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After The Storm: Haiti Revisited

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Hungarian photographer Bence Bakonyi graduated from Moholy-Nagy University of Art and Design. Favouring long-term projects, his practice sees him incorporate staged elements into a documentary style of photography, in exploration of human presence amidst the urban environment and architecture.

“How much has this overly unfortunate country and its capital city improved over half a decade?”In 2015, Bakonyi traveled to Haiti to capture the Caribbean island five years into the aftermath of its tragic natural disaster. Speaking of his experience, the photographer explains:”Five years ago, a terrible natural disaster shook the surroundings of Haiti’s capital. During this time the media spotlight closely followed the fate of the most unprivileged country in the western world. But what has changed over time? Has Haiti recovered from its ruined state? How much has this overly unfortunate country and its capital city improved over half a decade? As a volunteer, among people with severe disabilities. In an orphanage for a month. I was able to experience and learn about the poverty that Haiti has to face. The everyday struggle to achieve the minimum subsistence level and the despaired atmosphere. Due to the state of public safety, 80% of these photographs had to be taken from behind a darkened car window.”

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A part of downtown Port au Prince.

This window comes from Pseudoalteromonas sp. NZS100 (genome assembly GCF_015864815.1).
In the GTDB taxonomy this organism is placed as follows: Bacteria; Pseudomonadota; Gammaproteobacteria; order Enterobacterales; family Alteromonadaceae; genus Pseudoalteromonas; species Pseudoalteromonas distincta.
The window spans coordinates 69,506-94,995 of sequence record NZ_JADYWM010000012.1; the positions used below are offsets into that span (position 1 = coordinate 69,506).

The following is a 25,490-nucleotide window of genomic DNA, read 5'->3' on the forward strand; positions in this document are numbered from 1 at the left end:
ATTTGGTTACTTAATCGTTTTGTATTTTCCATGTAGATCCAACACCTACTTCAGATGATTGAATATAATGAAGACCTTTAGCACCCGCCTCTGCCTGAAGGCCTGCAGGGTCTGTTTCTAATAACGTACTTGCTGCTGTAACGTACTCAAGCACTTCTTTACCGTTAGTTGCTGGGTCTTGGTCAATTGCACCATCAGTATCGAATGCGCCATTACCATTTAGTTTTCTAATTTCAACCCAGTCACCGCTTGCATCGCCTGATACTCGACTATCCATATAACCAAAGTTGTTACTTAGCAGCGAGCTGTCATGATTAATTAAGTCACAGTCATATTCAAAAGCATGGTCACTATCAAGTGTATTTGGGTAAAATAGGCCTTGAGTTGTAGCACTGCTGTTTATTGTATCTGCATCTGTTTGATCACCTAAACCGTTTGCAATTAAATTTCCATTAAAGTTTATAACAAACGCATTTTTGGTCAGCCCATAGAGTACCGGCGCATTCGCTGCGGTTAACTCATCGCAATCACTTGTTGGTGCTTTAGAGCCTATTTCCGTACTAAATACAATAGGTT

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The everyday struggle against the waste.

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In site of the enormous drought, miraculously some water can be found in the cistern.

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Due to the lack of waste management, everyone is left to burn the garbage on their own property.

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Where only the washable ‘diaper’ exists.

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Around the more well-off neighbourhoods, the electricity is provided by generators.

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Expelled Haiti citizens are waiting for aid at the border of the Dominican Republic.

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Close to the border an expelled migrant’s clothing hangs in a family’s garden.

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Expelled Haiti citizens are waiting for aid at the border of the Dominican Republic.

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School in the country for both parents and their children.

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School outing to the nearest clean beach. One of the pupils was sent in her best clothing by her parents.

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Writing lesson for mothers.

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School in the country for both parents and their children.

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Port au Prince, Haiti.

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Orphanage.

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Orphanage surrounded by barbed wire.

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Downtown Port au Prince.

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Haiti – the border of the Dominican Republic, at 2000 meters high.

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Plants by the road, covered with dust.

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A dust-laden shop by the road.

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Drinking water arrives for the families that live in the mountains.

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A car service garage in Port au Prince.

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Port au Prince.

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The symbol of wealth.

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An abandoned country house.

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A service garage.

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Street vendors, with a wealthy family in the background.

All images © Bence Bakonyi.